Tellus comes to life Saturday
by Marie Nesmith
Jul 31, 2012 | 1384 views | 0 0 comments | 18 18 recommendations | email to a friend | print
Last year, Parker Stoudenmire, nephew of Ed and Judy Doss who are Tellus Science Museum members, receives an autograph from Jules Verne, known for being the author of “Twenty Thousand Le agues Under the Sea,” “Journey to the Center of the Earth” and other novels.
SKIP BUTLER/The Daily Tribune News, File
Last year, Parker Stoudenmire, nephew of Ed and Judy Doss who are Tellus Science Museum members, receives an autograph from Jules Verne, known for being the author of “Twenty Thousand Le agues Under the Sea,” “Journey to the Center of the Earth” and other novels. SKIP BUTLER/The Daily Tribune News, File
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Fun and learning will intermix as Night at the Museum returns to Tellus Saturday. From 6 to 10 p.m., characters ranging from Albert Einstein to the "Star Wars" franchise, will take center stage, engaging museum patrons in conversation.

"This is one of our biggest events of the year," said Joe Schulman, marketing director for Tellus Science Museum. "We will have more than 30 different characters from science and science fiction -- so some famous faces as well as some fictional ones. We'll have characters from 'Doctor Who' and 'Star Wars.' We'll have the Wright brothers and Albert Einstein. We'll have Amelia Earhart and Mary Anning. So [we will have] a lot of characters.

"We've [also] got some other things going on. All kids will receive an autograph book so they can get autographs from everybody here. We're going to have a costume contest for kids. They can come as their favorite science or science fiction character. And then we'll also have a parade march of all the characters at 7, 8 and 9 p.m.," he said, adding there also will be a complimentary planetarium show.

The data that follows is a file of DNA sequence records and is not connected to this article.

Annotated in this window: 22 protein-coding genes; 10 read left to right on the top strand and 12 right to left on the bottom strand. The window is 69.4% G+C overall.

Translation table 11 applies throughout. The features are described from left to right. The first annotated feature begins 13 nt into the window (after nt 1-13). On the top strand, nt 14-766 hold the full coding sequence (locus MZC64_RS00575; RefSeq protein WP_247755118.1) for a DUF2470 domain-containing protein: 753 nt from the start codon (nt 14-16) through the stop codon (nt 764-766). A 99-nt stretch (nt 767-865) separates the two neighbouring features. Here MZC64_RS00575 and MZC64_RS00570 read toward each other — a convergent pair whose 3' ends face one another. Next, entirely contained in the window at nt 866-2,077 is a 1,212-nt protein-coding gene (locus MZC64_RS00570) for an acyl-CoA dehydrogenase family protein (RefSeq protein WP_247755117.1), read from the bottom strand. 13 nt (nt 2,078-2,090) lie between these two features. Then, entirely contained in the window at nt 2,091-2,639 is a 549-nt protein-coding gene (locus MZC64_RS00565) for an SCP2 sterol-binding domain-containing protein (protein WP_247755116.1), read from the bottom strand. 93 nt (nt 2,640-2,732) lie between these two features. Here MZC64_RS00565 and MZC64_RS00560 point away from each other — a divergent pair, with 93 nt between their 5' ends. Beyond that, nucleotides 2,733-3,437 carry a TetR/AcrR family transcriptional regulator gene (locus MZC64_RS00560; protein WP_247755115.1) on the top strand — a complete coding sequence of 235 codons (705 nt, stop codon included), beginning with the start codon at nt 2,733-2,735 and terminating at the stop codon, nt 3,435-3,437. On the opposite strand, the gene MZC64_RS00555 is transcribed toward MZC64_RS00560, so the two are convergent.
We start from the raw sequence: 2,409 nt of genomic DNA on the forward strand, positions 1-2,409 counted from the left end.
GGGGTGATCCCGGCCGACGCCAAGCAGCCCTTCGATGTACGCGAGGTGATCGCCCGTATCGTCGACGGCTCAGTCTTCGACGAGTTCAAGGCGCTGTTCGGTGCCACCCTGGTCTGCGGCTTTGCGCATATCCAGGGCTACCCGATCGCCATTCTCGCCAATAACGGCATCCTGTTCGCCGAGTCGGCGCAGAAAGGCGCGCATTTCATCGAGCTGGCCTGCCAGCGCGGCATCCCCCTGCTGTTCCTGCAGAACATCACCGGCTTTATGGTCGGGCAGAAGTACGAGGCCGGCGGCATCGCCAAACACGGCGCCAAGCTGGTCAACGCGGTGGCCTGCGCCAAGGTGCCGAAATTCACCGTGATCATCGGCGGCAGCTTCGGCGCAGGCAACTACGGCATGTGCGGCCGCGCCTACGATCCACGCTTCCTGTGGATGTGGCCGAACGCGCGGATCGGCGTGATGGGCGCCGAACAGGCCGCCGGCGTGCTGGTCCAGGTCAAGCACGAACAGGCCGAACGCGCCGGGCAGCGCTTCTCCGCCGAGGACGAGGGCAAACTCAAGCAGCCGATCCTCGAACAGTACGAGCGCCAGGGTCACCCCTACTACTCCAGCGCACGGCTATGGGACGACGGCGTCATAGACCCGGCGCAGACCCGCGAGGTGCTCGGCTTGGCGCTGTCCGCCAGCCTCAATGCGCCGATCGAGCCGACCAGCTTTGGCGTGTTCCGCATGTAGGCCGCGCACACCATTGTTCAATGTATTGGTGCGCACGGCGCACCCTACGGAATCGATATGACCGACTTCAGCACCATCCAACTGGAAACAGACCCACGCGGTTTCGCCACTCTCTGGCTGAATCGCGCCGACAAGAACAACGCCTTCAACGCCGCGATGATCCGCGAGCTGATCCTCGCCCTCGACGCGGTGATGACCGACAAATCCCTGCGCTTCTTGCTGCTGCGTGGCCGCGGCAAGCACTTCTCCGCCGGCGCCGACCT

Along with the fourth-annual event introducing patrons to many notable characters, Tellus Education Director Cantey Smith believes the offering helps them realize how ingrained science is in their day-to-day lives.

"It's such a wonderful opportunity to interact with the kids, especially," Smith said. "But the adults enjoy it as well. My character, my scientist, is Mary Anning who is probably the most famous paleontologist you have never heard of. But she was really key in developing some of those early paleontology discoveries.

"... The plesiosaurus that we have in The Fossil Gallery -- that's the big long one that looks like the Loch Ness Monster -- she actually found one of the first almost complete skeleton of that in England. And that was in the early 1800s. So she's really quite amazing. I love being able to share [her story] with kids, just to show there have always been strong women in science even though we may not have been recognized because of the culture at the time."

Encompassing 120,000 square feet at 100 Tellus Drive in Cartersville, Tellus is comprised of four main galleries -- The Weinman Mineral Gallery, The Fossil Gallery, Science In Motion and The Collins Family My Big Backyard -- a 120-seat digital planetarium and an observatory. A Smithsonian affiliate, Tellus has attracted about 700,000 visitors since opening in January 2009.

"Basically we hope that the kids learn something from some of the characters -- real or fictional -- [and] that they learn something about science and then also have fun and get excited about science," Schulman said. "And for the adults, we hope that they have such a good time that this reminds them why science is so important and that you can have fun in an environment like this."

Tickets for the event, which are $10 for members and $20 for non-members, can be purchased by calling 770-606-5700, Ext. 431, through Friday, at the front desk leading up to the event or at the door on Saturday.

For more information about the museum and its offerings, visit www.tellusmuseum.org.